3. Because whatever any weet with in the way of sin, is really designed for warning to others, as is clear from the text. See 1 Cor. x. 11, 12. And they that will not be taught by the example of others, may expect to be made examples to teach others, as Lot's wife was. But the wise will have their eyes in their head, while impenitent sinners pass on and perish, as those that will not take warning. Hence it comes to pass, that the stroke afar off not prevailing, is oftentimes brought nearer home.

4. Lastly, Because all those strokes which sinners meet with in this life, are the spittings of the shower of wrath that abides the impenitent world, after which the full shower may certainly be looked for. As the joys in believing are the pledges of eternal joy, flowing from one fountain with it; the first-fruits of Canaan's land, which will be followed with the full harvest : so all the outlettings of God's wrath on sinners here, are the pledges of eternal wrath, and first-fruits of hell, which will be followed with the harvest of misery, being the same in kind, Rev. xx. 14.

USE 1. Be not unconcerned spectators of all the effects of God's anger for sin going abroad in the world; for your part and mine is deep in them. There is none of them bat says to us, as in the same condemnation, “Except ye repent, ye shall all likewise perish.” 0 how unconcernedly do many look on the miseries of others, how far are they from taking a lesson to themselves therefrom! But a hard heart and seared conscience, which cannot be awakened by the dispensations of providence far off from them, do but invite the heavy stroke to fall on themselves.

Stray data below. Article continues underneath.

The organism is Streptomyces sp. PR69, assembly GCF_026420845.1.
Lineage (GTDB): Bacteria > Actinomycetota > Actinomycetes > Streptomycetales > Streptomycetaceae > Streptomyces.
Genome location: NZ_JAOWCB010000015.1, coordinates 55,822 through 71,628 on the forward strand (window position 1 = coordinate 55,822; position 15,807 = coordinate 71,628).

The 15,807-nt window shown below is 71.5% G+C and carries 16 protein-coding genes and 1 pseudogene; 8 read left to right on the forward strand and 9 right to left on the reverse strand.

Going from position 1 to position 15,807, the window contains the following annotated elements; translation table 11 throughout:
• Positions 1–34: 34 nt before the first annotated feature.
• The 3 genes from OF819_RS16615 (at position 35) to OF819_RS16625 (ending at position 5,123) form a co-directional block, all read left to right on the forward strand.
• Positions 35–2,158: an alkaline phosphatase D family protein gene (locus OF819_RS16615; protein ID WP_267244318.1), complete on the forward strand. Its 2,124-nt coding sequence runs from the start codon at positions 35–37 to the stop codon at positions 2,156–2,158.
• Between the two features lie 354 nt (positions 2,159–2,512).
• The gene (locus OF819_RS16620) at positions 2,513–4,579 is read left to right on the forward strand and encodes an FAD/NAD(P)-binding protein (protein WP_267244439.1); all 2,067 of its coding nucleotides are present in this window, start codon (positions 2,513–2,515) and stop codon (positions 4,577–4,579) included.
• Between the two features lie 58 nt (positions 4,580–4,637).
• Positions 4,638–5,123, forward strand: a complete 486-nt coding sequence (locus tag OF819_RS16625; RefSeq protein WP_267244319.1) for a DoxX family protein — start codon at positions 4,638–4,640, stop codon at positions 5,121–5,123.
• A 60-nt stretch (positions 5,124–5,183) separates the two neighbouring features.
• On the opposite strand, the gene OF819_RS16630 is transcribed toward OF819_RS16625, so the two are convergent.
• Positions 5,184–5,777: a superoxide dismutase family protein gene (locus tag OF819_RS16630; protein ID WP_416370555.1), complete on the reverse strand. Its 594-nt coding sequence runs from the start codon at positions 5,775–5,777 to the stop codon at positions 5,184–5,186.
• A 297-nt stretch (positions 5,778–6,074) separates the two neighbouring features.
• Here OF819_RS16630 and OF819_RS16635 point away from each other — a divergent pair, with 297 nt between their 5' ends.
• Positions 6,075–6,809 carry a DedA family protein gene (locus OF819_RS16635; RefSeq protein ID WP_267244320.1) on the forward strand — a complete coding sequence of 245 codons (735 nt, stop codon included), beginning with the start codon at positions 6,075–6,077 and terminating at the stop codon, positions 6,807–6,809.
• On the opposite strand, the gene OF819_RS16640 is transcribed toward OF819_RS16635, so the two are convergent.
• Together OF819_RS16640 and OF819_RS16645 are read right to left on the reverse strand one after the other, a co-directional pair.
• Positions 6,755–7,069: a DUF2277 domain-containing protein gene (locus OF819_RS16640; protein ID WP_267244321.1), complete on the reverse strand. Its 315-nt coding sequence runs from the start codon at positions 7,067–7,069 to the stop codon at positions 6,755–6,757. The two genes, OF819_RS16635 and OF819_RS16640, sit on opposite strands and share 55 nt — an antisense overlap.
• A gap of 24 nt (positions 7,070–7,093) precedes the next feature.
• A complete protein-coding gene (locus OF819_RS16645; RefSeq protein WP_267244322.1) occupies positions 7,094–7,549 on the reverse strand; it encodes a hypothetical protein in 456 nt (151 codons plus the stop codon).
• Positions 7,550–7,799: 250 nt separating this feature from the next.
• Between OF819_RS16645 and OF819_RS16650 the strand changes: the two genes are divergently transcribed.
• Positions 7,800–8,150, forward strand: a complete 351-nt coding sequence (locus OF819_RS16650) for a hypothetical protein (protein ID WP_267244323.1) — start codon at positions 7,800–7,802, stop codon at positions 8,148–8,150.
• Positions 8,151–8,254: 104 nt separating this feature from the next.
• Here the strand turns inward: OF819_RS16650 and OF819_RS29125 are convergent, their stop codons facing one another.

2. Consider, O impenitent sinners, how can ye escape, when your ruin is insured by so many pledges thereof from the Lord's hand, while ye go on in sin? When a sinner goes out of God's way, he leaves his soul in pawn for his return by repentance; but the impenitent sinner never returns to loose his pawn, and so loses it. When God lets out any of his wrath in any measure on the children of men, that is God's pawn for his bringing eternal wrath on the impenitent; and we may be sure, that however careless we be of our pawns, God will not lose his. Therefore consider your ways,

and repent.

Obs. 3. The strokes that others meet with, are loud calls to to us to repent. That is the language of all the afflicting providences which we see going on in the world. To confirm this, consider,

1. God does not strike one for sin with a visible stroke, but with an eye to all. The reason which God gives in his law for punishing